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Leonard Freed

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Apologies for no updates in nearly three weeks…just been busy with own work… But here we go again. Loads to share…

Features and Essays

Brilliant…Full edit of Gene Smith’s classic ‘Country Doctor’ online for the first time on LIFE.com….

Eugene Smith: Country Doctor (Life.com)

Finally received the first issue of my annual National Geographic Magazine subscription..Bought annual deal in NatGeo’s Regent Street store in London in August…Found out in December my activation hadn’t gone through, and then told should start receiving issues from January….Got on my nerves…Five months wait… oh well… Glad to finally being able to enjoy print issues on regular basis…From the February 2012 issue….

Amy Toensing: Papua New Guinea’s Cave People (NGM)

Gerd Ludwig: Astana, Kazakhstan (NGM)

This week’s Time International cover story…Christopher Morris has been back to the White House…

Christopher Morris: Inside Barack Obama’s World (Lightbox)

Republican primaries…

Two series by Charles Ommanney for Newsweek…

Charles Ommanney: South Carolina Trail (Newsweek)

Charles Ommanney: The Granite State Weighs In (Newsweek)

Chris Morris from New Hampshire for TIME…

Christopher Morris: New Hampshire Primary (Lightbox)

Brooks Kraft: Running Romney (Photo Booth)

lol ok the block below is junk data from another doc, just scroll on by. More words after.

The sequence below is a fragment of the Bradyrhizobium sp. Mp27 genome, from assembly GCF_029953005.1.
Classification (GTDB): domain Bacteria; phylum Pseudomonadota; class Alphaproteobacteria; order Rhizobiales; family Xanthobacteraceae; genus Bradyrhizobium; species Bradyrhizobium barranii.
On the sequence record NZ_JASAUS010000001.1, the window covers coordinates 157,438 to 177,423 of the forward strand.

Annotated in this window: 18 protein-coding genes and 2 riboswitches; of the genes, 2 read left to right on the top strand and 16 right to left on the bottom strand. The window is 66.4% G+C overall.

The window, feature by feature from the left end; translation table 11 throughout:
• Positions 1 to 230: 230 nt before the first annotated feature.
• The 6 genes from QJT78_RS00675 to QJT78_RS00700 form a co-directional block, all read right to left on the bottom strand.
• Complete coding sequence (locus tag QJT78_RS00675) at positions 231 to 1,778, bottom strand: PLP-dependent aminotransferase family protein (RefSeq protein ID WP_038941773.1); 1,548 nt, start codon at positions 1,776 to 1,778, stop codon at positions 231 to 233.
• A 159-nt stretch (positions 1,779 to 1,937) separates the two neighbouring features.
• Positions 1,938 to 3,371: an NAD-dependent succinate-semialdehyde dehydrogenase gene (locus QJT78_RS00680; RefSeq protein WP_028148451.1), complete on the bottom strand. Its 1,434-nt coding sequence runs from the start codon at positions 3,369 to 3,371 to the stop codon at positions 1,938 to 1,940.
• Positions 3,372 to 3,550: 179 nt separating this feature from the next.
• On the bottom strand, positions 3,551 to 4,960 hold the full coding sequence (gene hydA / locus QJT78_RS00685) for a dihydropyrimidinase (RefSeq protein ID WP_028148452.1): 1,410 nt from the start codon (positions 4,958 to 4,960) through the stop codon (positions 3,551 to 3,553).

Mark Makela: How to Run for President (zReportage)

One year since the Egypt revolution…Ed Ou video and slideshow on NYT

Ed Ou and Ben Solomon: Reflections on an Unfinished Revolution (NYT) video

Ed Ou: Youth in Egypt (NYT Lens)

Ed Ou: The Ongoing Revolution (Photographer’s website)

Denix Dailleux: Egyptian Artists (Newsweek)

Nice series by Adam Dean…

Adam Dean: Kachin Come Under Siege in Myanmar (NYT)

Erika Larsen’s beautiful Sami work on NYT Lens…

Erika Larsen: Sami People (NYT Lens)

Alejandro Chaskielberg:  Horn of Africa (BBC)

Eunice Adorno: The Flower Girls: Mennonites in Mexico (Lightbox)

Ed Kashi: Turkey (VII)

Nikos Economopoulos: India in Colour (Magnum)

Ron Haviv: The Devastating Costs of the Amazon Gold Rush (Smithsonian)

Glenna Gordon: Living with the Past in Liberia (Lightbox)

Greg Girard: Lifestyle on U.S. Military Bases (NYT Lens)

Rina Castelnuovo: In Israel, a Clash Between the Secular and Ultra-Orthodox  (NYT)

Steve Shelton: Sudan’s Secession Crisis (zReportage)

Richard Tsong Taatarii: Baby Buddha (zReportage)

Mimi Chakarova: Sold for Sex in Eastern Europe (CNN Photo blog)

Luigi Baldelli: Afghanistan (Corriere.it)

Leon Borensztein: American Portraits (Lightbox)

Sean Gallagher: The Smog That Ate Beijing (Foreign Policy)

Louise Serpa: Sweetheart of the Rodeo (NYT Lens)

Brian Cassey: Hong Kong’s Poor Living in Cages (CNN Photo blog)

Leonard Freed: Behind New York City’s ‘Police Work’ (Lightbox)

Jeff Harris: 4,748 Self-Portraits and Counting (Lightbox)

Giuliano Camarda: Jahalin Bedouins in East Jerusalem (Photographer’s website)

Åsa Sjöström: Turkana Draught (Moment Agency)

Ragnar Axelsson: Greenland (Polka)